Updated: May 6, 2020
What does it take to become an educational changemaker?
I have long believed that to answer this question I needed to work my way to the top of the public school system. That is what I have done with my life thus far. It is 2020; I am 34 years old. I have been leading the charge within public education for 11 years; first as a teacher, then as a middle school team leader and district leader, and finally as an assistant principal. I have been tirelessly working within a system and attempting to change people’s mindsets and to give people freedom and permission to look at children and life differently.
So in my pursuit of change, I have believed in a quote I found three years ago: ‘Construction workers do not just discard a broken road and build a new one. They fix it. We cannot just build new schools in hopes this fixes the problem.’
I connected with this quote deeply. The broken roads were the system in public education and one of our country’s solutions was to create charter schools and private schools, alternative methods. These are the new roads that are built to address the problem. We are discarding the main way we have educated children: public education. We are not fixing anything, just creating more problems with more schools.
So, I had taken this on as my charge: to make the system of public education better, be a construction worker, fix the road. Until recently, I have whole-heartdly believed I could change it. I helped write a state innovation waiver to allow more freedom and flexibility to students and teachers; I coached and mentored teachers that were seeking permission to follow their hearts and put children first. I tried to convince teachers at the district level to trust themselves and do what was best for kids regardless of what others expect. My school instituted flex days that inspired change and sparked creativity. So, so many things. All things to change the system.
In spite of all this, only glimpses and tremors of change persisted. Doors have closed, my voice has gradually felt silenced, and a well-built system of traditionalism continues to say ‘...but the majority of students are doing well….’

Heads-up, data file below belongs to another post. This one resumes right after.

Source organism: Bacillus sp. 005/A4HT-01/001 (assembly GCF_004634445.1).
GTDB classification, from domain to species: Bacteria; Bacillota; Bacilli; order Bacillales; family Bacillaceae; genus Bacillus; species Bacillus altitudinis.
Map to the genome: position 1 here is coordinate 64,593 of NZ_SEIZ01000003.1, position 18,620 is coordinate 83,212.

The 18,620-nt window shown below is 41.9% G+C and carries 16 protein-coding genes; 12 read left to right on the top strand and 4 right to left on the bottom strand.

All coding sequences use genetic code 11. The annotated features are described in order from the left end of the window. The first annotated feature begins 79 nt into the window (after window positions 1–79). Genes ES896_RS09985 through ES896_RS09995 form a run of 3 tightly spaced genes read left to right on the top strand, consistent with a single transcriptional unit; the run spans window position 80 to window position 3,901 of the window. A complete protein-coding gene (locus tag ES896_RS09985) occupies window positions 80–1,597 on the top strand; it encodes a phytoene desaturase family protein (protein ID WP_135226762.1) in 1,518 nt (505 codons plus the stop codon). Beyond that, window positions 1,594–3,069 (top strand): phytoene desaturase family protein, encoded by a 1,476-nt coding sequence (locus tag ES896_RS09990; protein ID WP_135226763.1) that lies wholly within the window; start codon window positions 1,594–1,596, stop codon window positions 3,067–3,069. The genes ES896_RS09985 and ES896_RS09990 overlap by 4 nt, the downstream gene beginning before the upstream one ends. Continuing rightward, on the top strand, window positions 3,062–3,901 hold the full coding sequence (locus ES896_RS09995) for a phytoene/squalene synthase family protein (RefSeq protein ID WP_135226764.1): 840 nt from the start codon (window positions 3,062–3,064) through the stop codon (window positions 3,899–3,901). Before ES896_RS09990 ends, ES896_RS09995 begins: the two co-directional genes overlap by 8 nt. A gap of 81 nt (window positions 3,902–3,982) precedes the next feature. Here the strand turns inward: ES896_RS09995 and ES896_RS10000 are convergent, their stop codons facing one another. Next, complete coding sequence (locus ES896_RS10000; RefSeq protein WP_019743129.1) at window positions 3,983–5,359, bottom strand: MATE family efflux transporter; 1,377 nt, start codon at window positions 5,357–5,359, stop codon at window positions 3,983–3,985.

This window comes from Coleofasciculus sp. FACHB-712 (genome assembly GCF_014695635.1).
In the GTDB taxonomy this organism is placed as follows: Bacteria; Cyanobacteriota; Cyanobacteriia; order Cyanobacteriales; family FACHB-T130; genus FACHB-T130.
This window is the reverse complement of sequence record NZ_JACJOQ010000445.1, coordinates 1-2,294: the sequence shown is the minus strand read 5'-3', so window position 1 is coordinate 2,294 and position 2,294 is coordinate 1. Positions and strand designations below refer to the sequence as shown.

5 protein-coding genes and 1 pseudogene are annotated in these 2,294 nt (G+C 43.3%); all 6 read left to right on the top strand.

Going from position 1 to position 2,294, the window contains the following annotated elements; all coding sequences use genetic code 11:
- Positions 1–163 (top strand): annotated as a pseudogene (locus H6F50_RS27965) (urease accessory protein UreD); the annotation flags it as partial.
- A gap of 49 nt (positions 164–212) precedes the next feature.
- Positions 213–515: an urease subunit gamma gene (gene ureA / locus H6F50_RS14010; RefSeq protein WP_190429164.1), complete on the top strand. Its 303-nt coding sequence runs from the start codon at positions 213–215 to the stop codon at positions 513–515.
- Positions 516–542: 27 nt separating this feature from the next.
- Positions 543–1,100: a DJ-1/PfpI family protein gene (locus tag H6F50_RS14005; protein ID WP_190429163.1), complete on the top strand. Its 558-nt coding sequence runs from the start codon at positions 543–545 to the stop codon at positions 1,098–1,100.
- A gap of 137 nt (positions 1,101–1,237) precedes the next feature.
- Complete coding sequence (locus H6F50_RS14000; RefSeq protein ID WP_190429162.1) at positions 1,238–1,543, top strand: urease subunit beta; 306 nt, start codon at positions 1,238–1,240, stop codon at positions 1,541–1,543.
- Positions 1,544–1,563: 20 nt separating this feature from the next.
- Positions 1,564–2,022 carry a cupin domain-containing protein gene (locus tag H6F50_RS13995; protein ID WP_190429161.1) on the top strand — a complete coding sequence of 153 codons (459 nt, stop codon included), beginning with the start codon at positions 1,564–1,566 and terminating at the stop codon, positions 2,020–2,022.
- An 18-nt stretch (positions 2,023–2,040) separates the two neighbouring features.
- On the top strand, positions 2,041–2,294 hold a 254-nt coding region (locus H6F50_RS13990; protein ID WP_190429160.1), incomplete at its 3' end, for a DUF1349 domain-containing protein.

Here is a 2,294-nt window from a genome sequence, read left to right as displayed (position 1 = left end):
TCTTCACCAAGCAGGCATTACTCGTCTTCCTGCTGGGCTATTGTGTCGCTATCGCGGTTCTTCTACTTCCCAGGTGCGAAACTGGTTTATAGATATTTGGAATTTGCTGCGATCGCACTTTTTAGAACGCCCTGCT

As a result of these feelings, I have been forced to ask myself different questions. These questions make me uncomfortable and most likely make everyone else feel this way too.I have had to challenge my beliefs and decide if I still held them so tightly. Instead of changing the system, I was changing myself.
Among the many questions I have asked…
....what are we measuring students on? Standardized tests filled with knowledge answers that Google will tell us in fractions of a second? Not always. But the more classrooms I entered, the more I could see a truth I did not want to admit.
...do grades really matter? I have helped hire dozens of teachers and I have never once looked at anyone’s grades or GPA; yet, this is what we measure our high school students on for scholarships, graduation, rank, and ultimately, worthiness.
...why do we want all kids to be exposed to all the same things? Why wouldn’t we want them to have different experiences based on their likes, choices, and strengths? Whether we want to admit it or not, we are sending a message to students that school is to rank and sort them, not to help them learn and grow. Many strides are continuing to be made to change this, especially in my district. But, we remain stagnant.
...how much does school really affect an individual’s life success? Depending on what area we consider, answers vary. The pressure high school students feel to do well and get the right grades is real. But again, these grades are based off of an individual’s opinion of a combination of how a student treated a teacher, how he or she performed on some tests of knowledge that Google knows, and if he or she was responsible enough to turn in work.